The Fault of My Sleeves: In Which I Admit the Truth About Modest Clothing

The Fault of My Sleeves: In Which I Admit the Truth About Modest Clothing July 18, 2017


I wanted to go to the adoration chapel.

I’d been running errands downtown. I had to go to the bank and to print some things off at the library. There was a huge sale on Gatorade and I was excited to bring a few bottles to The Friendship Room— the guests struggle to keep hydrated on ninety-degree days like this one. But that meant running to catch the other bus, at the stop three blocks away, so I’d get dropped off right out front of the building. And it was ninety degrees out.

I had on a peasant skirt because I find them more comfortable than shorts, and a black wide-strapped tank top because it was ninety degrees out and I was going to be carrying large jugs of liquid three blocks to the bus stop. The only way I could carry out my usual daily duty as a human being, not to mention perform a small work of mercy according to my station in life, was to wear the tank top. I have no regrets, though it didn’t flatter me in color nor in design.  I ran around downtown in my peasant skirt and tank top, dropping off bottles and running my other errands. No one bothered or catcalled me, even though that’s rather traditional to do to a woman walking alone in Steubenville whether she’s attractive or not. They left me completely alone.

I really wanted to go to the Adoration chapel after I finished my errands, but I remembered that the downtown chapel is in the stuffy traditionalist church, which has a sign requiring modesty and forbidding exposed shoulders. I didn’t know how thick-strapped a shirt had to be to count as no longer exposing the shoulder. I supposed that any sleeveless tops would fall under the ban. I also seriously doubted that any man would be led astray by my sun-burnt gelatinous bingo wings unless he had an extremely tasteless fetish, but whatever. To whomever made that sign, bare flesh on the shoulders and upper arms of women for any reason is immodest. It’s their church, they make the rules. I snark at such rules, but I’ll obey them if it means so much to them.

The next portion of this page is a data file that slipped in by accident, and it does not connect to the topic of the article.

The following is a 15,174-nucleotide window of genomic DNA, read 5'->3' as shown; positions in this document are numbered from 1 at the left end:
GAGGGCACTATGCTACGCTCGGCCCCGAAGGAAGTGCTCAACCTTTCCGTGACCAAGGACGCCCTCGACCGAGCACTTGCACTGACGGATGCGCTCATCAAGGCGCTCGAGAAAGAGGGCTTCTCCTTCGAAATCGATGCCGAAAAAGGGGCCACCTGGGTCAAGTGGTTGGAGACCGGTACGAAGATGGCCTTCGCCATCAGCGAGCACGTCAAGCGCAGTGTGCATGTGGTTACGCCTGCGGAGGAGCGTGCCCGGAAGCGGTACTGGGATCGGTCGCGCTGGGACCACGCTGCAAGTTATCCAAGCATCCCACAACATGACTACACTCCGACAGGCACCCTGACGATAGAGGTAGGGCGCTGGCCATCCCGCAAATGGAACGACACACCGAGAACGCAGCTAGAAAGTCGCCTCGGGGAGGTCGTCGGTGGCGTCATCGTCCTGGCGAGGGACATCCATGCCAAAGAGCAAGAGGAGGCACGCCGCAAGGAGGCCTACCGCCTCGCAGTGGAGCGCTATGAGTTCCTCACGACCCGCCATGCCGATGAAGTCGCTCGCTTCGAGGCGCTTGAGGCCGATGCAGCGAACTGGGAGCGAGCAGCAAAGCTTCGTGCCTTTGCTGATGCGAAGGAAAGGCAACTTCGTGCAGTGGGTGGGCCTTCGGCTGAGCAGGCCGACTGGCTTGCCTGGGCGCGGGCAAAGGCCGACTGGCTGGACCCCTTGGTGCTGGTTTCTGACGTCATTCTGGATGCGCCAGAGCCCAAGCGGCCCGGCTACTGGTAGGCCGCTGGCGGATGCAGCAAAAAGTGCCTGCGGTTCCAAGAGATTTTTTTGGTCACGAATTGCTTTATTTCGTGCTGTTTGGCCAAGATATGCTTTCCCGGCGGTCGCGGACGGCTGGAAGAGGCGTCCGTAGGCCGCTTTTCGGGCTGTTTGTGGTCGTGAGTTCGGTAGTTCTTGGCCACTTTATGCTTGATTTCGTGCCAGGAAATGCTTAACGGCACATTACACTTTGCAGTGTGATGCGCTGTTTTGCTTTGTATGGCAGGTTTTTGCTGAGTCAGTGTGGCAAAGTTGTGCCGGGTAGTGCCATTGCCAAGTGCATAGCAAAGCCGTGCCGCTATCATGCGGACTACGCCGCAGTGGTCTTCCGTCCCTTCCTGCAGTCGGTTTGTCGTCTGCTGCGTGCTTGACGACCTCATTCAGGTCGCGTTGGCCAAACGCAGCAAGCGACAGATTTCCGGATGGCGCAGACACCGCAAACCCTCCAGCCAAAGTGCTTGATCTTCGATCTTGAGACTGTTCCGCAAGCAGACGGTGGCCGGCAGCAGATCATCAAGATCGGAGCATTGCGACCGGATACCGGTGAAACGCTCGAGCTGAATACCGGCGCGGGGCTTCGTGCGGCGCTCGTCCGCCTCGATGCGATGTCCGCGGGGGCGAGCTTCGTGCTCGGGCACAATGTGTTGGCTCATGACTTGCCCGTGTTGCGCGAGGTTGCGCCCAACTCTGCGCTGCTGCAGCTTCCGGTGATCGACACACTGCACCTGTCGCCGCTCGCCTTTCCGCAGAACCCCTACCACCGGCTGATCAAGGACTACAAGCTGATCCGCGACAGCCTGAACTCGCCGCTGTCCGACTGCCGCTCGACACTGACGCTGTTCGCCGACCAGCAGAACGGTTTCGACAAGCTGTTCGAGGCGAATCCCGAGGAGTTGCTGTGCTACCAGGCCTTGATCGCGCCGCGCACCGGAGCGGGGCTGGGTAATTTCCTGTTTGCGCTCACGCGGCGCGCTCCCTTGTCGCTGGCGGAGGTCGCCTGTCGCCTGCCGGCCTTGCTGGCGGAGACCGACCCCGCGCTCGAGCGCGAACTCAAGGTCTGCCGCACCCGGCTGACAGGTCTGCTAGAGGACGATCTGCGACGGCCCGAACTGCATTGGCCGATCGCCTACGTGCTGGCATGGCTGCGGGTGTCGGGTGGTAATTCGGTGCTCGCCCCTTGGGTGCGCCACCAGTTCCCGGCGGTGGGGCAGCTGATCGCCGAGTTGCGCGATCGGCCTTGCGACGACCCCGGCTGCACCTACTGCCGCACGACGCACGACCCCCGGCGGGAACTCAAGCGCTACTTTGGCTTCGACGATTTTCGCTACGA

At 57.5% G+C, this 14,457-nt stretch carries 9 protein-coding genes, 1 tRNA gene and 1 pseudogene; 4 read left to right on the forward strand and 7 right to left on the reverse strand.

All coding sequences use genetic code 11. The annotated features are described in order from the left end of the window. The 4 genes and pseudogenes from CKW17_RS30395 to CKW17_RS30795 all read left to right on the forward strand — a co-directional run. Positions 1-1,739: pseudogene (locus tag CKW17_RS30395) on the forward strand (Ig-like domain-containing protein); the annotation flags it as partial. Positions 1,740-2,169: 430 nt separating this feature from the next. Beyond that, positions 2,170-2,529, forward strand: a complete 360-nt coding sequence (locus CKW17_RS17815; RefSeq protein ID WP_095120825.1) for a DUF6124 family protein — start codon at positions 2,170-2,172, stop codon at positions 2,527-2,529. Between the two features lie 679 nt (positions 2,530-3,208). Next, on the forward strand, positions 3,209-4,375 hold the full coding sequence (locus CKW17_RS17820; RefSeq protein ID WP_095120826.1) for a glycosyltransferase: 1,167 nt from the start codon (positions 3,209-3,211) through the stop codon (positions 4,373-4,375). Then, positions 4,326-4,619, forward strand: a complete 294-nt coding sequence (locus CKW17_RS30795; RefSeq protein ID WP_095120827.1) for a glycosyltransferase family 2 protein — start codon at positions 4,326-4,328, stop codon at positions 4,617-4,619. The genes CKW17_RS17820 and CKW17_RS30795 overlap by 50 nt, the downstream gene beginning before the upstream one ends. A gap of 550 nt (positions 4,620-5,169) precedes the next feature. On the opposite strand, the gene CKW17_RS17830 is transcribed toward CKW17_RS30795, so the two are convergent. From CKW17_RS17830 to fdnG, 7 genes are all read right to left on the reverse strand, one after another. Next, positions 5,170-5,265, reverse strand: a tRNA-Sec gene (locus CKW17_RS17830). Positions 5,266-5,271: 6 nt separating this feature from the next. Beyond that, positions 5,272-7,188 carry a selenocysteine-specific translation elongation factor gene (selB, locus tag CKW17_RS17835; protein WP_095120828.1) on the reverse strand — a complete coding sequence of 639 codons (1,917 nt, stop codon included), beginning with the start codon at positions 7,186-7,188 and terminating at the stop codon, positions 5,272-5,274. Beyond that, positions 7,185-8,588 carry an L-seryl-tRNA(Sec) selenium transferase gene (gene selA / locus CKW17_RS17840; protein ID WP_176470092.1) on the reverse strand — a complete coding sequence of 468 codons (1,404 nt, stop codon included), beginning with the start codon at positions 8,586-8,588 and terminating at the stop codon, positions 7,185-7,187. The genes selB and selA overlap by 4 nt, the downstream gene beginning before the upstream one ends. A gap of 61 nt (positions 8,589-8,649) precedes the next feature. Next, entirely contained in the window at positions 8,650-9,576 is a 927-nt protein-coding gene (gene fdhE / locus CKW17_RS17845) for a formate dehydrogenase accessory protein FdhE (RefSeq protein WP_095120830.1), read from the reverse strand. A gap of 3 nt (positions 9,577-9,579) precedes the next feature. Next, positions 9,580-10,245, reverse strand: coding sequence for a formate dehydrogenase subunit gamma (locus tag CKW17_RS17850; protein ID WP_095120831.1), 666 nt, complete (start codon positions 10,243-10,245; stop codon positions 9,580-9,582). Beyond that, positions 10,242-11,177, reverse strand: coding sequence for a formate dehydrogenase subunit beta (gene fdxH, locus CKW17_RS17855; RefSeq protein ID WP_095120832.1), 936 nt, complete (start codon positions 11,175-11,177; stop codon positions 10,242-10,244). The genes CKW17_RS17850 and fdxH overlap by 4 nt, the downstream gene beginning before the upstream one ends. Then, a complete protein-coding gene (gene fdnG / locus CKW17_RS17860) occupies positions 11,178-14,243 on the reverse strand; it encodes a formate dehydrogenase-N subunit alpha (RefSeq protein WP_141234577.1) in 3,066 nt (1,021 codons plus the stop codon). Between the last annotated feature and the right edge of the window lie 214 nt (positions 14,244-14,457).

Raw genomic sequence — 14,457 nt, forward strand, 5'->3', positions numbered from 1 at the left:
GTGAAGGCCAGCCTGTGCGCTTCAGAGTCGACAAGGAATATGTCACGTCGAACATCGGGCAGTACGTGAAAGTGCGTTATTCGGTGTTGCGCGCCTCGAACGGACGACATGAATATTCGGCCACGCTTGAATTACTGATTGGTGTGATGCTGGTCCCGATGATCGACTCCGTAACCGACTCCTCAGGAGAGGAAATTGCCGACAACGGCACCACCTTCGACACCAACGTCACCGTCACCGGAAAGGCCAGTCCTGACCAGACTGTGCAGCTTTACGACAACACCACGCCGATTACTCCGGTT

I usually bring a shrug or a shawl with me downtown, to throw on when I go to the adoration chapel, but I’d left that at home because I was already carrying two bags of heavy bottles in the heat. The only thing I could think of to do was to go to the thrift store and spend a dollar on a brand new shirt.

I was in luck. There was a fancy new blue peasant skirt and a colorful, 3/4-length-sleeved peasant top in just my size on the rack. I love colorful boho clothes. And I’ve yet to find a trad church that thought 3/4-length sleeves were immodest. Even the most conservative seem to hold 3/4 length as the gold standard for chaste clothing in the summertime. Best of all, the thrift store was having a sale, so I got both garments for just a dollar.

I walked from the thrift store to the church; I ducked into the bathroom, washed my sweaty face and arms with paper towels, and put on the scrupulously modest new outfit. I tied the drawstrings of the peasant top extra tight so no saggy aging boob would show in any way. I went into the chapel and spent a lovely time with our Lord. I went to wait for my bus.

“What time the bus gonna be here, Baby Doll?” asked a man waiting next to me.

I told him.

He didn’t leave me alone. “Can I just say– I gonna just say this– you are sexy!

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